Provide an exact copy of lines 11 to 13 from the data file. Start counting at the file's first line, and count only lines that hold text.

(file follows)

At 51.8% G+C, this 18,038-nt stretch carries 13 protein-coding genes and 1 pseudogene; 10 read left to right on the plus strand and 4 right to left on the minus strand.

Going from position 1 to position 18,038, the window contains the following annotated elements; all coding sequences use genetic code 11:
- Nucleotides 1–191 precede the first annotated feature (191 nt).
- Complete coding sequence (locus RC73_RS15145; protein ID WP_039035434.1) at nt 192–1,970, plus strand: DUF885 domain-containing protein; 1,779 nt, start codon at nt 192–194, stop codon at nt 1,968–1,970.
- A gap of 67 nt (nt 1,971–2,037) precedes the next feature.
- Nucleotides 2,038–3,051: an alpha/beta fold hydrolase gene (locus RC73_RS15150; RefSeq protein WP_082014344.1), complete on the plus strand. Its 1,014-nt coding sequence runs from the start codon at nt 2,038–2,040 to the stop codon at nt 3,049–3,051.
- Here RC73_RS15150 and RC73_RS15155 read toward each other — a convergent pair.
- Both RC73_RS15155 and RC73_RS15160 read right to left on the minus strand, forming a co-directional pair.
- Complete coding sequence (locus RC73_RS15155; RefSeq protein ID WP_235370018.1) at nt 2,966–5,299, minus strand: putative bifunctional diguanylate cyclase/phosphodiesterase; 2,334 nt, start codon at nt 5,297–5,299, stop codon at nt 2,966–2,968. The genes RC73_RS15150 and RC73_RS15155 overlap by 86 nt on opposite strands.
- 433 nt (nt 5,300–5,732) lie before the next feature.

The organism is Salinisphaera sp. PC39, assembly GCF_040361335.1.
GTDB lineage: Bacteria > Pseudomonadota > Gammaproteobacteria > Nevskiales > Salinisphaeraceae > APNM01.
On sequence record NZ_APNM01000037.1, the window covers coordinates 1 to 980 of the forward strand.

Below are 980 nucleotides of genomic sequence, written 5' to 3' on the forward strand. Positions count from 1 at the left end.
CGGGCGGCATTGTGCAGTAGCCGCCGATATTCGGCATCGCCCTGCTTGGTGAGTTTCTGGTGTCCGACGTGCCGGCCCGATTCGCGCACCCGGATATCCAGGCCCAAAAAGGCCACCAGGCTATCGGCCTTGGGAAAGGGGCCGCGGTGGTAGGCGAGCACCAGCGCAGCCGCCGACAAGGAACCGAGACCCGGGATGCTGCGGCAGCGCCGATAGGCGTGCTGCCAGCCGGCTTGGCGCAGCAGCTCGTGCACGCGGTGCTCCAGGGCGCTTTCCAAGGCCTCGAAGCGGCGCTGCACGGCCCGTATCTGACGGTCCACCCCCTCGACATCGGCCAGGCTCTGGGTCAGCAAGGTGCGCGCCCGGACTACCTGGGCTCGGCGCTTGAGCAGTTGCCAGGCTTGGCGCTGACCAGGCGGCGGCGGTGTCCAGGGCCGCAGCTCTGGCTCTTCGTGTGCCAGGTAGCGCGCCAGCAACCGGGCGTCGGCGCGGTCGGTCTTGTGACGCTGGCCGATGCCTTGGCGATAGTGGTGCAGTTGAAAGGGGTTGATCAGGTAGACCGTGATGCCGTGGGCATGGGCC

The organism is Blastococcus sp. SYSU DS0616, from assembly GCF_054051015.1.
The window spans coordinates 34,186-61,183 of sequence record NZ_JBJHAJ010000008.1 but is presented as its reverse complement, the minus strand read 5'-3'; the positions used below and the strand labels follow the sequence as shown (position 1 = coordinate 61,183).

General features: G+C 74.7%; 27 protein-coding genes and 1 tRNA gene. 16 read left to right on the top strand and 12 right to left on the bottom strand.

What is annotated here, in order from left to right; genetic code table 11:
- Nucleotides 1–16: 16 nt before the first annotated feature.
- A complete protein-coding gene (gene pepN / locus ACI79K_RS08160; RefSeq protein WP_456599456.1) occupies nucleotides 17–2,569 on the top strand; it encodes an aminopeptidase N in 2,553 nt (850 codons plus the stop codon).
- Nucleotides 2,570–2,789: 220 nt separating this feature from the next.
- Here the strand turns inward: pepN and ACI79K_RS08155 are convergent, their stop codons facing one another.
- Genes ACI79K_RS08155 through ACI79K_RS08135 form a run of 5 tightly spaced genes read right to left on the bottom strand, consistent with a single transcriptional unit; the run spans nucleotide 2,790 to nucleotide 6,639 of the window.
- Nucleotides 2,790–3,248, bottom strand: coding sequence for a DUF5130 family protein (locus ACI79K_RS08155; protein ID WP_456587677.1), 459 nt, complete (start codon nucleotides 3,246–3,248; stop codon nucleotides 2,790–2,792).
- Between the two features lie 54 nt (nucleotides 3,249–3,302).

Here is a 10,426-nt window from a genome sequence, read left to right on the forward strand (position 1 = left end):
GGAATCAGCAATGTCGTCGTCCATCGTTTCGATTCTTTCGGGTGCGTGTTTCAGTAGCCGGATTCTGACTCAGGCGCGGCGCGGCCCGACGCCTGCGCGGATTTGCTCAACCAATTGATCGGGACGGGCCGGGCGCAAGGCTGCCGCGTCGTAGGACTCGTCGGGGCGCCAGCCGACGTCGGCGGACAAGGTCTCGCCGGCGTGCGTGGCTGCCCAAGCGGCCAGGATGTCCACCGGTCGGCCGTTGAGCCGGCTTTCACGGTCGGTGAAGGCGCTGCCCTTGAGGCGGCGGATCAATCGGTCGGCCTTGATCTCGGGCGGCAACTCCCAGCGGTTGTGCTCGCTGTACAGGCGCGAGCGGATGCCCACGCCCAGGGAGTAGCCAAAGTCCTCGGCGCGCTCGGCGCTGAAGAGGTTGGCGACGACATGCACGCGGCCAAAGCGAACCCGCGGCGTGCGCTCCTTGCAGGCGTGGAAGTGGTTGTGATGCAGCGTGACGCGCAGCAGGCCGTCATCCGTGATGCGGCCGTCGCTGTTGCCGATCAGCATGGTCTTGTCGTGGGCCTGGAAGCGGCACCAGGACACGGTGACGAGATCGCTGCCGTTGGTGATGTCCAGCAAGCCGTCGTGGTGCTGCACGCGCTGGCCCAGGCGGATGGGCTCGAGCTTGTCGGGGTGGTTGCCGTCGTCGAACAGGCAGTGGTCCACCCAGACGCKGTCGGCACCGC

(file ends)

The organism is Salinisphaera sp. PC39, assembly GCF_040361335.1.
GTDB lineage: Bacteria > Pseudomonadota > Gammaproteobacteria > Nevskiales > Salinisphaeraceae > APNM01.
On sequence record NZ_APNM01000037.1, the window covers coordinates 1 to 980 of the forward strand.